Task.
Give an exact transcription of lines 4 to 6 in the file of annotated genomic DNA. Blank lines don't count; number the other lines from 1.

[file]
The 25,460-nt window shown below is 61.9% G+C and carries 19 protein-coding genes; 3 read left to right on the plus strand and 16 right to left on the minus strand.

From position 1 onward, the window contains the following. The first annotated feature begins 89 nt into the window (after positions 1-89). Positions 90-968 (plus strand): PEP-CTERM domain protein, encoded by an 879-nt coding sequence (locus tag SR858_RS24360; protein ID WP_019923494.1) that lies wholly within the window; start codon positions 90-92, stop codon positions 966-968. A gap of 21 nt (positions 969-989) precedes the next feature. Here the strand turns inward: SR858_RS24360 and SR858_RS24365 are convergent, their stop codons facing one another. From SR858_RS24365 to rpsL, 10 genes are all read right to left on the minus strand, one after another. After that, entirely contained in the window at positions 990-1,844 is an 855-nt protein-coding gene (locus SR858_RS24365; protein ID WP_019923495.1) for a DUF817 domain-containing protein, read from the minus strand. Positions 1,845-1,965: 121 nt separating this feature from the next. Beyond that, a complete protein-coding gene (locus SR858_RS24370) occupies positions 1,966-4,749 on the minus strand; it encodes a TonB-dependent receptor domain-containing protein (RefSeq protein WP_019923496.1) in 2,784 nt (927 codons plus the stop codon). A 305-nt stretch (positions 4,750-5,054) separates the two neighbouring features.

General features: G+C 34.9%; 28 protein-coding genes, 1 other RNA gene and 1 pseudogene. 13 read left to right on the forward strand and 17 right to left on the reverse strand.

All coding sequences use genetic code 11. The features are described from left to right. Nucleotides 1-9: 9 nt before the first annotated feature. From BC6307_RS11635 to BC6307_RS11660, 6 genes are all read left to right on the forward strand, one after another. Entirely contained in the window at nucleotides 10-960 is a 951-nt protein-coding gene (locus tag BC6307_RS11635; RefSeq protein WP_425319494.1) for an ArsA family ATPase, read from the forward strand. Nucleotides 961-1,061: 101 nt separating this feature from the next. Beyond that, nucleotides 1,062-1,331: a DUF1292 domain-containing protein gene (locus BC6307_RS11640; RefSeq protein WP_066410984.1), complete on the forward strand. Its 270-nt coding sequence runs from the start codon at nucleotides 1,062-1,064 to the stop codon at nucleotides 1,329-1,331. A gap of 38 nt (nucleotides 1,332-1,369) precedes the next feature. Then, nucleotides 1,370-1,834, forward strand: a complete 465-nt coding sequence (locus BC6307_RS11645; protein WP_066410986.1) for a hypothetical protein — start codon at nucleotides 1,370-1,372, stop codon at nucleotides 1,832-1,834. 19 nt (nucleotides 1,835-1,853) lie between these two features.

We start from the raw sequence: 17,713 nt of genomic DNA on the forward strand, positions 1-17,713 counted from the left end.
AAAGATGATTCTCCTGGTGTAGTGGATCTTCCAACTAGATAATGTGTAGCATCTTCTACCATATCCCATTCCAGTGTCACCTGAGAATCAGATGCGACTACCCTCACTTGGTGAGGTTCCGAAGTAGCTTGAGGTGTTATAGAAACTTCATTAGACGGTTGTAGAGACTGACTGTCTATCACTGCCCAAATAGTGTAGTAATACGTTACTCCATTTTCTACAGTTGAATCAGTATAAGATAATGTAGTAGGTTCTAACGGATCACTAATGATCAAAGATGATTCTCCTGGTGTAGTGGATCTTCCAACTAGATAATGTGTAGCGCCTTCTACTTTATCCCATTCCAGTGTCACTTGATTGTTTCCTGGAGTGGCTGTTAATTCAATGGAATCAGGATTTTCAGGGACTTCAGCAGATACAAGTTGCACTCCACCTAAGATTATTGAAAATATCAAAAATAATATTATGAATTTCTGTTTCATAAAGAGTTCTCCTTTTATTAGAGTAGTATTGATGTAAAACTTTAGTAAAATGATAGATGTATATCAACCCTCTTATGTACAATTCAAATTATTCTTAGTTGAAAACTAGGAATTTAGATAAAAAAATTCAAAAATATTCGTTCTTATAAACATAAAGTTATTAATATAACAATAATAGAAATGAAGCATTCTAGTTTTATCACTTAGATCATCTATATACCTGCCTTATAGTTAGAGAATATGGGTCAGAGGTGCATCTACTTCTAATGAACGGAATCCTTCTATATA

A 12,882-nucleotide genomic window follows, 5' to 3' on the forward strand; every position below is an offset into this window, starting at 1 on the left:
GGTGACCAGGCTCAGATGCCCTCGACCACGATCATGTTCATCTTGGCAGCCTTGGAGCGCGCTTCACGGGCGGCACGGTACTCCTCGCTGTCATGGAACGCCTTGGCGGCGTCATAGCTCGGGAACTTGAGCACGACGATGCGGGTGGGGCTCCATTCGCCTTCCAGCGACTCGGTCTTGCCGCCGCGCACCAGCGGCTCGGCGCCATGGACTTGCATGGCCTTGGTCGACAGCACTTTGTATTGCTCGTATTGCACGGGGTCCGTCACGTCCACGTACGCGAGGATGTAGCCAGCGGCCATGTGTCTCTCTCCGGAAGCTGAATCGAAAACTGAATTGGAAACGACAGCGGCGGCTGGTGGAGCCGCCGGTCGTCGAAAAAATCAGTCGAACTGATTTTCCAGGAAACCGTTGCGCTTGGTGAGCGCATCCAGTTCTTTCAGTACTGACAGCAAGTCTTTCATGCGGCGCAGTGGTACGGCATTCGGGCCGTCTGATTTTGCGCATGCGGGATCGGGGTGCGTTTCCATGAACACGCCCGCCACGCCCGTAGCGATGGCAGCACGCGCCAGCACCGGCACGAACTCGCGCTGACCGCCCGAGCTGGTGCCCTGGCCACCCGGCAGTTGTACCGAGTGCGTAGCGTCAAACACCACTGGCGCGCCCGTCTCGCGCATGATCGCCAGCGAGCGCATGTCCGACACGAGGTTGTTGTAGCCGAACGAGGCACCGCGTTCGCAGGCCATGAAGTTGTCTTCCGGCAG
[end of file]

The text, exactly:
All coding sequences use genetic code 11. The features are described from left to right. Nucleotides 1-9: 9 nt before the first annotated feature. From BC6307_RS11635 to BC6307_RS11660, 6 genes are all read left to right on the forward strand, one after another. Entirely contained in the window at nucleotides 10-960 is a 951-nt protein-coding gene (locus tag BC6307_RS11635; RefSeq protein WP_425319494.1) for an ArsA family ATPase, read from the forward strand. Nucleotides 961-1,061: 101 nt separating this feature from the next. Beyond that, nucleotides 1,062-1,331: a DUF1292 domain-containing protein gene (locus BC6307_RS11640; RefSeq protein WP_066410984.1), complete on the forward strand. Its 270-nt coding sequence runs from the start codon at nucleotides 1,062-1,064 to the stop codon at nucleotides 1,329-1,331. A gap of 38 nt (nucleotides 1,332-1,369) precedes the next feature. Then, nucleotides 1,370-1,834, forward strand: a complete 465-nt coding sequence (locus BC6307_RS11645; protein WP_066410986.1) for a hypothetical protein — start codon at nucleotides 1,370-1,372, stop codon at nucleotides 1,832-1,834. 19 nt (nucleotides 1,835-1,853) lie between these two features.

We start from the raw sequence: 17,713 nt of genomic DNA on the forward strand, positions 1-17,713 counted from the left end.
AAAGATGATTCTCCTGGTGTAGTGGATCTTCCAACTAGATAATGTGTAGCATCTTCTACCATATCCCATTCCAGTGTCACCTGAGAATCAGATGCGACTACCCTCACTTGGTGAGGTTCCGAAGTAGCTTGAGGTGTTATAGAAACTTCATTAGACGGTTGTAGAGACTGACTGTCTATCACTGCCCAAATAGTGTAGTAATACGTTACTCCATTTTCTACAGTTGAATCAGTATAAGATAATGTAGTAGGTTCTAACGGATCACTAATGATCAAAGATGATTCTCCTGGTGTAGTGGATCTTCCAACTAGATAATGTGTAGCGCCTTCTACTTTATCCCATTCCAGTGTCACTTGATTGTTTCCTGGAGTGGCTGTTAATTCAATGGAATCAGGATTTTCAGGGACTTCAGCAGATACAAGTTGCACTCCACCTAAGATTATTGAAAATATCAAAAATAATATTATGAATTTCTGTTTCATAAAGAGTTCTCCTTTTATTAGAGTAGTATTGATGTAAAACTTTAGTAAAATGATAGATGTATATCAACCCTCTTATGTACAATTCAAATTATTCTTAGTTGAAAACTAGGAATTTAGATAAAAAAATTCAAAAATATTCGTTCTTATAAACATAAAGTTATTAATATAACAATAATAGAAATGAAGCATTCTAGTTTTATCACTTAGATCATCTATATACCTGCCTTATAGTTAGAGAATATGGGTCAGAGGTGCATCTACTTCTAATGAACGGAATCCTTCTATATA